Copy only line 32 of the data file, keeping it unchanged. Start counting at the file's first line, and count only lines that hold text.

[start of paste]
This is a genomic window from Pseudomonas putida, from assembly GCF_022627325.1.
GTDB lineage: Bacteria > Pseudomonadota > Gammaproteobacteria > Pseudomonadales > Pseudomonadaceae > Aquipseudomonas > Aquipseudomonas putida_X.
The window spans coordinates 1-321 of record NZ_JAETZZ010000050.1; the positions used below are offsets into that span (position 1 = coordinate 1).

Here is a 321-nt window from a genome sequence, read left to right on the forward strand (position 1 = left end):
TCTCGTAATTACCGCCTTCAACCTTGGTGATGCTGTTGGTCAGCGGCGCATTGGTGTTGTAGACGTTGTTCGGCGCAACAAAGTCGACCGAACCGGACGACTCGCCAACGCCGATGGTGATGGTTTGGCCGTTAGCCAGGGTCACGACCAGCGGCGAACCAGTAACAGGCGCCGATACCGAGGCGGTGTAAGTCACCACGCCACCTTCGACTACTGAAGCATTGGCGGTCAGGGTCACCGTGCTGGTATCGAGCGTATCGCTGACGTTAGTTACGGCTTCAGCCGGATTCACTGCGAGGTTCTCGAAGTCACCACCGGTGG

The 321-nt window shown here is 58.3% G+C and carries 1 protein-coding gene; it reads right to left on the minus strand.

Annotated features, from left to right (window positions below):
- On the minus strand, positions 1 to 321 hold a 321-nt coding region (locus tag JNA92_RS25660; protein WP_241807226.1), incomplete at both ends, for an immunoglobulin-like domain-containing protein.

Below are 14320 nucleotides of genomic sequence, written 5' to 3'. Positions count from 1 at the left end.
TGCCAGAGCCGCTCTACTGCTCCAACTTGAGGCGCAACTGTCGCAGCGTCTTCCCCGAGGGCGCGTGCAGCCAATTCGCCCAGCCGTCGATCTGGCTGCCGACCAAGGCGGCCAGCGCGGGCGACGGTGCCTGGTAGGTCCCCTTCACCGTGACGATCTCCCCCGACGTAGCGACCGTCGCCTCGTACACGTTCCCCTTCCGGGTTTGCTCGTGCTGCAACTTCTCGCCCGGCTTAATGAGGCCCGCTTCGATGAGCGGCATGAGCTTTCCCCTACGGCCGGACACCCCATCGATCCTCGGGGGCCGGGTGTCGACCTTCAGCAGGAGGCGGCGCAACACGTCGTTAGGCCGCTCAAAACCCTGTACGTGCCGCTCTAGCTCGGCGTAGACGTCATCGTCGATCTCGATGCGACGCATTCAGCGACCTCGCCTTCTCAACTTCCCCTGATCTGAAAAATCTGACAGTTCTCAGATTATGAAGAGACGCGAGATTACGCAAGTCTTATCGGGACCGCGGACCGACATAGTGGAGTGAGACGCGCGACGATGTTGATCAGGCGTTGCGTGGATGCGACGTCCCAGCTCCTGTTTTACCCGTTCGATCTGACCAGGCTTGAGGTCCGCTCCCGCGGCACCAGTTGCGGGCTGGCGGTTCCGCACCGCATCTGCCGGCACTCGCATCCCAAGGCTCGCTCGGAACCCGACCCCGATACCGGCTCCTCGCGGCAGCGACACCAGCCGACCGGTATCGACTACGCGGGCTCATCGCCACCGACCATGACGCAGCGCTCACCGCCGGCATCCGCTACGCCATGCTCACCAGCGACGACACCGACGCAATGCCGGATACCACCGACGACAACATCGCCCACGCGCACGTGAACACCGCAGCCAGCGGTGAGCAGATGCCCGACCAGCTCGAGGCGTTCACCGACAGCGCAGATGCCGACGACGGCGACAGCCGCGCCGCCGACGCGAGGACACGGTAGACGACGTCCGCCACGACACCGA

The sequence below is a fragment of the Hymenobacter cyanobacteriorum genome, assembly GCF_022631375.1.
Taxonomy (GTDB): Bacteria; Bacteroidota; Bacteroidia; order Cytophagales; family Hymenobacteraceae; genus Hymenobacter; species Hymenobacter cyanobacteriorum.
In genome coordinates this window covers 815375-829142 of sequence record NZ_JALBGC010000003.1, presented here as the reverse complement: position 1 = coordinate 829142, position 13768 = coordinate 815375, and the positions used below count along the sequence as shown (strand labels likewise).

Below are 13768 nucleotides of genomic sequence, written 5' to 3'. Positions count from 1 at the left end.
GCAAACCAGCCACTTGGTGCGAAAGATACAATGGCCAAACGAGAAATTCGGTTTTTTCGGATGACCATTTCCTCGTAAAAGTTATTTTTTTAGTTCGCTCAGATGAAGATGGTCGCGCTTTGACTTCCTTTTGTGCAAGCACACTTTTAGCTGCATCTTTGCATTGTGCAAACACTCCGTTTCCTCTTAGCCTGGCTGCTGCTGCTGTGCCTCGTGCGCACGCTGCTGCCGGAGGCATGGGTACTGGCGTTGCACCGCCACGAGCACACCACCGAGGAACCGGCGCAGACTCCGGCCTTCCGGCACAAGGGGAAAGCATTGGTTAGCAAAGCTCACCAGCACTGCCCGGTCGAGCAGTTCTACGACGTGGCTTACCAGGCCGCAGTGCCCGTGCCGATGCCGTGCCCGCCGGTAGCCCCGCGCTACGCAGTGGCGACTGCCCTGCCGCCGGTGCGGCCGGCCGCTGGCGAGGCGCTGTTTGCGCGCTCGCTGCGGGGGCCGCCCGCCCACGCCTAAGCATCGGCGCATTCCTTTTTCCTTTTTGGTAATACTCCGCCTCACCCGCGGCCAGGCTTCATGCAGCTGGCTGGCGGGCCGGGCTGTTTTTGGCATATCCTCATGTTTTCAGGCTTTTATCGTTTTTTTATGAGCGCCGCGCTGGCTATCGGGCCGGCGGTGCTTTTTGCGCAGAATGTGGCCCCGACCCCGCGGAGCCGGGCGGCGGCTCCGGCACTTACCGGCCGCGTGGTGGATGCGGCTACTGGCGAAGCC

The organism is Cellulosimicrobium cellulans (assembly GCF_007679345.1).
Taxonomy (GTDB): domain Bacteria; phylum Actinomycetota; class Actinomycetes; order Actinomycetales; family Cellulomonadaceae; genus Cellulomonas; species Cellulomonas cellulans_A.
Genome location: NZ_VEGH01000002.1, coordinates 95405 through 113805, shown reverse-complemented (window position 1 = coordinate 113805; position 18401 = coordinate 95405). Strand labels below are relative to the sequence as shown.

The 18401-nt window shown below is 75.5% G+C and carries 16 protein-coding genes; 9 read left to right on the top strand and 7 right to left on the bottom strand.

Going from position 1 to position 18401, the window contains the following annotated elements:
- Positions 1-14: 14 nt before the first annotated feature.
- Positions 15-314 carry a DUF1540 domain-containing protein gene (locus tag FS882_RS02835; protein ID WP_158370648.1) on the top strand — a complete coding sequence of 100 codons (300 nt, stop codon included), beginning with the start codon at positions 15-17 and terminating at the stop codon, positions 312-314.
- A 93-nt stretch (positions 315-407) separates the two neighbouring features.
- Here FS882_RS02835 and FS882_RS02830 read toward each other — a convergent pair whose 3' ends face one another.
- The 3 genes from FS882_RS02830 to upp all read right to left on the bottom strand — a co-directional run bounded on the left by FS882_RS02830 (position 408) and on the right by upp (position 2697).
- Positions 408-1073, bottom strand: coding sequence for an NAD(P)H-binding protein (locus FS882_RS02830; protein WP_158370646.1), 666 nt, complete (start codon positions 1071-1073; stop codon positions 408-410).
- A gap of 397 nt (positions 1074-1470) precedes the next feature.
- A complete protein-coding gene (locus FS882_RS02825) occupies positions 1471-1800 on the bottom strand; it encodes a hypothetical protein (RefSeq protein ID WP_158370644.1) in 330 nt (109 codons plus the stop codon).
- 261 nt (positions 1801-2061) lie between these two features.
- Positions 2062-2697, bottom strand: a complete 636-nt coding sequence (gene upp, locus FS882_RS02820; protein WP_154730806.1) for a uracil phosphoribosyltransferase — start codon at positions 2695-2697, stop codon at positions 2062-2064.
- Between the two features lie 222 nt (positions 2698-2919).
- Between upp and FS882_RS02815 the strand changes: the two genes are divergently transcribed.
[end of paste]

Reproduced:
- Between upp and FS882_RS02815 the strand changes: the two genes are divergently transcribed.